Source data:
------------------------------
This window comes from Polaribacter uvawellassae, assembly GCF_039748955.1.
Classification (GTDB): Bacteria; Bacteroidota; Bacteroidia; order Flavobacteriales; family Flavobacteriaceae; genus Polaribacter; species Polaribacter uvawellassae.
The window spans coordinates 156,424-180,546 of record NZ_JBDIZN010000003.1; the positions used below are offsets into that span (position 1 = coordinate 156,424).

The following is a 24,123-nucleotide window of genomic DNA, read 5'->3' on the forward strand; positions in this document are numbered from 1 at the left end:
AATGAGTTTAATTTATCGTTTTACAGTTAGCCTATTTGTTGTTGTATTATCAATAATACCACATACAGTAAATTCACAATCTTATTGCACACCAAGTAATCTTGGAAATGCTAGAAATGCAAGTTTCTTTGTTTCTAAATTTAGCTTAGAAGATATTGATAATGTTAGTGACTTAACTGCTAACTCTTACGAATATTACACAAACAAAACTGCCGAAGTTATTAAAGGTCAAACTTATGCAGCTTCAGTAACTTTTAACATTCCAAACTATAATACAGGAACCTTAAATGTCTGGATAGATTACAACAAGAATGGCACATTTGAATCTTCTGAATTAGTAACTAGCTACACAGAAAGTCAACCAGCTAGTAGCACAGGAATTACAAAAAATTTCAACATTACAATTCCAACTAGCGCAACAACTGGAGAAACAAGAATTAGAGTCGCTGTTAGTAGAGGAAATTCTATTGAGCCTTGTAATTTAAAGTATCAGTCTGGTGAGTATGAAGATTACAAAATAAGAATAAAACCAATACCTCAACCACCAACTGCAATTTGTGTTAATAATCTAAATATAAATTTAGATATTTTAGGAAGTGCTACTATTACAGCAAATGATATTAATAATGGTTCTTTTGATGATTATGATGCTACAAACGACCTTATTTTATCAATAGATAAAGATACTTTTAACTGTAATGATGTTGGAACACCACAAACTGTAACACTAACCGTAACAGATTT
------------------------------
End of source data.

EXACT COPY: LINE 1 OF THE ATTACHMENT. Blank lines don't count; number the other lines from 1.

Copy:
This window comes from Polaribacter uvawellassae, assembly GCF_039748955.1.